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Cross-cultural adaptation of international students in Moroccan higher education: A case study of sub-Saharan African students at Mohammed I University

(Madison) Benachour Saidi - picture by k

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Morocco has been a host country for countless international students pursuing their higher education at different universities for many years. According to the Moroccan Agency for International Cooperation, 11,000 foreign students came to Morocco for the 2017-2018 academic year. The majority of those students come from sub-Saharan Africa on scholarships provided by the Kingdom of Morocco as part of cooperation agreements between Morocco and other African countries. These students come with specific linguistic and cultural repertoires different from those of the Moroccan culture. Drawing from the analysis of both qualitative and quantitative data, I have found that sub-Saharan students’ cross-cultural adaptation to the Moroccan mainstream culture is influenced by four factors, notably: host language competence and cultural awareness, interpersonal relationships, host receptivity, and intercultural communication competence.


Almost all the participants agreed on the fact that a lack of knowledge of the Moroccan dialect (a variant of Arabic) and culture posed for them some challenges in their daily lives. Highlighting language barriers, Ricardo from Mozambique reported: 


‘In the downtown some salespersons do not either speak French or English, so when I want to buy something I find it difficult to bargain due to my lack of Moroccan Arabic. Actually, a lack of a shared language was a barrier for me in such contexts.’ 


Similarly, some interviewees shared that most miscommunications between them and Moroccans were due to cultural differences in conveying meanings, rather than simply not sharing a spoken language. A participant stated: 


‘What I observed is that Moroccans tend to be indirect in some situations. It is up to you to decide what they actually mean, especially when they are hesitant to offer you something that you need. However, later on, I recognised they tend to be implicit because they want to save face and maintain a positive interpersonal relationship.’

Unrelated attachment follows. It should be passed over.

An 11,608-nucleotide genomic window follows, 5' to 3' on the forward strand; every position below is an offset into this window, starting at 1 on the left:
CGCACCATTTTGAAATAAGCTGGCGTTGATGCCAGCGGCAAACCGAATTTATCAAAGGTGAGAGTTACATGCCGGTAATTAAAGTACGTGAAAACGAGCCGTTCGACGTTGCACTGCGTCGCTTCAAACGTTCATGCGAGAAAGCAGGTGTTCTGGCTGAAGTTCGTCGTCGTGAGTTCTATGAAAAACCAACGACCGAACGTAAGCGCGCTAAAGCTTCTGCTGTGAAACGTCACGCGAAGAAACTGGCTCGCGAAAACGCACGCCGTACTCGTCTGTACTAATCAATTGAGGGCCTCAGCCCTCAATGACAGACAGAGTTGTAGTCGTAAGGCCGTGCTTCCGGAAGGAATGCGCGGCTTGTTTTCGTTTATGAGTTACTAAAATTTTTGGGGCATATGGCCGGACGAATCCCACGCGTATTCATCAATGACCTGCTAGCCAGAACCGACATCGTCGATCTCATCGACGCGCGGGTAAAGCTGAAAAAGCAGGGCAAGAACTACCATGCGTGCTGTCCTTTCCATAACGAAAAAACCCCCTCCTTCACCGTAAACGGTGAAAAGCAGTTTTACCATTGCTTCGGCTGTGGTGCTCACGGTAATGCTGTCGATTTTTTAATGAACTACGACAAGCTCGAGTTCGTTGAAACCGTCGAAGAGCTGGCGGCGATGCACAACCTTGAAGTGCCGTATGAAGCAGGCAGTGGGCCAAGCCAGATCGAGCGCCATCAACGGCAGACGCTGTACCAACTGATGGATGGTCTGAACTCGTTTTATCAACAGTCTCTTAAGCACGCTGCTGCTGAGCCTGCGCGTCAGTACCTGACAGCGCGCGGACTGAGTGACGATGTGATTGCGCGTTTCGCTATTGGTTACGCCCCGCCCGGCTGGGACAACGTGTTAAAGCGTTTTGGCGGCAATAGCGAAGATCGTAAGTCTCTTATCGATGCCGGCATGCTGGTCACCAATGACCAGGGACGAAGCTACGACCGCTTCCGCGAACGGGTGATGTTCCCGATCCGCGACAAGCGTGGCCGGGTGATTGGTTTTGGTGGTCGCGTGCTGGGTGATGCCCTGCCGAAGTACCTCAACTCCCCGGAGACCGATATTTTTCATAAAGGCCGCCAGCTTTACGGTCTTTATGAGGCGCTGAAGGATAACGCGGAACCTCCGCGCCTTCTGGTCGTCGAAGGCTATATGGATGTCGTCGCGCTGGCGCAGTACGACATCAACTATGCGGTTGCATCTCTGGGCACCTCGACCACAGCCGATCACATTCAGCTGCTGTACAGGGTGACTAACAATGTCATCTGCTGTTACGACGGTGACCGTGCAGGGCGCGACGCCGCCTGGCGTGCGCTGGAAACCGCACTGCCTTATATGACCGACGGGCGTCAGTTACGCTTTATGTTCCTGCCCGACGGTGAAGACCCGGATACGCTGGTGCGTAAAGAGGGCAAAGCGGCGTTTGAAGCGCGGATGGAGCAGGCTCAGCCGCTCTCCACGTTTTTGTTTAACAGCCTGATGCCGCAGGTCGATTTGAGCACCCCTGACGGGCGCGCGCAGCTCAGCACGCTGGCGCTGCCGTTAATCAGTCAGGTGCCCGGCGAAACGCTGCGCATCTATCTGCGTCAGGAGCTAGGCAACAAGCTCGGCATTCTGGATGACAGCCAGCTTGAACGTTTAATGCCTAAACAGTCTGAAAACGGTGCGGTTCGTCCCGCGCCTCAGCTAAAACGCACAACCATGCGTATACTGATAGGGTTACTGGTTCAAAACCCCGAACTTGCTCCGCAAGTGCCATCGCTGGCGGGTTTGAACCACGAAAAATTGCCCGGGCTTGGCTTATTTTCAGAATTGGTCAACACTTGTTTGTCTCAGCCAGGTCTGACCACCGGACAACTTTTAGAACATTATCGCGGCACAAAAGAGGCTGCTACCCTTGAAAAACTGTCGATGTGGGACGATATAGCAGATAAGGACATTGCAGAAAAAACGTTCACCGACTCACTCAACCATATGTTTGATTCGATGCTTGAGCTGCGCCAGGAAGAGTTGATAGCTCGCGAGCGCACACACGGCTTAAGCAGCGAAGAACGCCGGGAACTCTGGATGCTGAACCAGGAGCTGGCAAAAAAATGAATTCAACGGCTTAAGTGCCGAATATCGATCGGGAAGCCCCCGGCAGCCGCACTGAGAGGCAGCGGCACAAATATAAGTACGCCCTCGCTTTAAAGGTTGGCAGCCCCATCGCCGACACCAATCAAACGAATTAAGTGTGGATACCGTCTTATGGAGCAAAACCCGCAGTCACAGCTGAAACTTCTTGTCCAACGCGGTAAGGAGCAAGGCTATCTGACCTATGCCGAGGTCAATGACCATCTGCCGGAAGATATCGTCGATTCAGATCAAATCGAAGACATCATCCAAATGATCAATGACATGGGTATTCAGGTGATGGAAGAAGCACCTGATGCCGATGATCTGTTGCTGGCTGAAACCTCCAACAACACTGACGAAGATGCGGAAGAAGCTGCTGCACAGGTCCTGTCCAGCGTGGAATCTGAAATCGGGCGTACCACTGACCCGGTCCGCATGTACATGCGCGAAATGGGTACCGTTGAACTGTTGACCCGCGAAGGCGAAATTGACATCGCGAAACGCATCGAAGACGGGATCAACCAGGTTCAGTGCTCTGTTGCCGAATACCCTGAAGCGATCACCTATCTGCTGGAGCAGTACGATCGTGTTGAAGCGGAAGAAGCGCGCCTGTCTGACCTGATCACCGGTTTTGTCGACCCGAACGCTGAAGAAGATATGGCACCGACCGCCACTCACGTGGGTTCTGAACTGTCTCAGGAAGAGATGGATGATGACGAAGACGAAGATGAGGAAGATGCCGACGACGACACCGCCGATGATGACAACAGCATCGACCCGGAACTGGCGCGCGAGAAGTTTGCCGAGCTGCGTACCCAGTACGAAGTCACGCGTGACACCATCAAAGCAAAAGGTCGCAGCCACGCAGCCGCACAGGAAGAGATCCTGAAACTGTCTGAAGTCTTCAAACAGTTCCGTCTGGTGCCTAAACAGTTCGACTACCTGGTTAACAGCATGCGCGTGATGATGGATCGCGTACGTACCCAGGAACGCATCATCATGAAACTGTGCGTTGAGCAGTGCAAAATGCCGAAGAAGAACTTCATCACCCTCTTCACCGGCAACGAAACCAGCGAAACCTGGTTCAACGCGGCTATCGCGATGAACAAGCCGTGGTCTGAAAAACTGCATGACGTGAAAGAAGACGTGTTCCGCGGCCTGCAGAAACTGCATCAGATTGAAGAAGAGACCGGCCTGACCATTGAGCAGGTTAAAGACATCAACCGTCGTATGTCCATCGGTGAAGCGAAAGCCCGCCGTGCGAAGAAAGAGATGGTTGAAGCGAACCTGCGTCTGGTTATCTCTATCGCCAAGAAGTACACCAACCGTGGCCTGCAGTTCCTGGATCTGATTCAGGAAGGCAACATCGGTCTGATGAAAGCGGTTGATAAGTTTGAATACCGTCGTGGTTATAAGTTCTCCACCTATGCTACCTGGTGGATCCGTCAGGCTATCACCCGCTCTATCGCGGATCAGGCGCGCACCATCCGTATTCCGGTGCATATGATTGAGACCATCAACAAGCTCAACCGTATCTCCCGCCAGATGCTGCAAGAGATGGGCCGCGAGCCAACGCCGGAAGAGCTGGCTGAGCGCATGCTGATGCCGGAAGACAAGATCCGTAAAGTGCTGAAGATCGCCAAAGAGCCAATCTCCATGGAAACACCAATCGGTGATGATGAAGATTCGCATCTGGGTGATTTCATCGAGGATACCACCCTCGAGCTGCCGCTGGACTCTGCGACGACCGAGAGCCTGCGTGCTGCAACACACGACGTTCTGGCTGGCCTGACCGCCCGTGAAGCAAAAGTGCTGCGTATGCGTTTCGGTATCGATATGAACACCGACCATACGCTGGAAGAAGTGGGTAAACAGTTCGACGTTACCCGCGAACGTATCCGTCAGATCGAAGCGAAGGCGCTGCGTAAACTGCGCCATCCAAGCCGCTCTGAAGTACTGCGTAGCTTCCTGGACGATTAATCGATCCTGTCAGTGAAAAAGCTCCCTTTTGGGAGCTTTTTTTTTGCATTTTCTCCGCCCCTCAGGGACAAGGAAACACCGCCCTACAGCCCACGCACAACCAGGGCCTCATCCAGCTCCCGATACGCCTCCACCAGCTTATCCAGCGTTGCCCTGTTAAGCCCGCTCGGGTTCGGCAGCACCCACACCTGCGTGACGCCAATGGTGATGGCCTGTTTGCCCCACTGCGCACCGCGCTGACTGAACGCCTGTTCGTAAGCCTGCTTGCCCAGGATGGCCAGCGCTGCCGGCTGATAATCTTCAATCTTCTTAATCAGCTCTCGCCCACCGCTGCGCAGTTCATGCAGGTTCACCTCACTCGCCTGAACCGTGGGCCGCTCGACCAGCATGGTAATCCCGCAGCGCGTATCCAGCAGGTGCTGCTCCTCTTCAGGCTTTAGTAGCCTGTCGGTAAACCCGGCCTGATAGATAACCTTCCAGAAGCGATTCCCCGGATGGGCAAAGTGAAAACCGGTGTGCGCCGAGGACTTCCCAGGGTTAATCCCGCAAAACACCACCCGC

The participants also concurred that the social networks that they established with the members of the host society during their sojourn improved their adaptation to Moroccan culture because of the psychological, cultural and academic support they provided. For instance, perceiving social contact with locals as a source of cultural learning, a participant shared:


‘Actually, having Moroccan friends helped me a lot in learning about the customs and values of their culture such as popular food, music, and traditional clothes. Upon a point in time, I became fond of the Moroccan couscous and I was learning how to cook it.’


In a similar vein, participants pointed out that establishing these social relationships eased their feelings of alienation and homesickness. A participant recounted:


‘At first, everything seemed strange for me: language, people and places. During the first months of my residence at a campus dormitory, I felt alone and homesick as I did not know anybody. The best thing I did was making local friends who really supported me socially and emotionally. Later on, some of them became very close to me. We were hanging out all together, discussing and teasing each other. Briefly, having Moroccan friends is very important for the integration of any new international student.’


For one group of interviewees, forming relationships with local people was perceived in terms of academic support. A participant commented: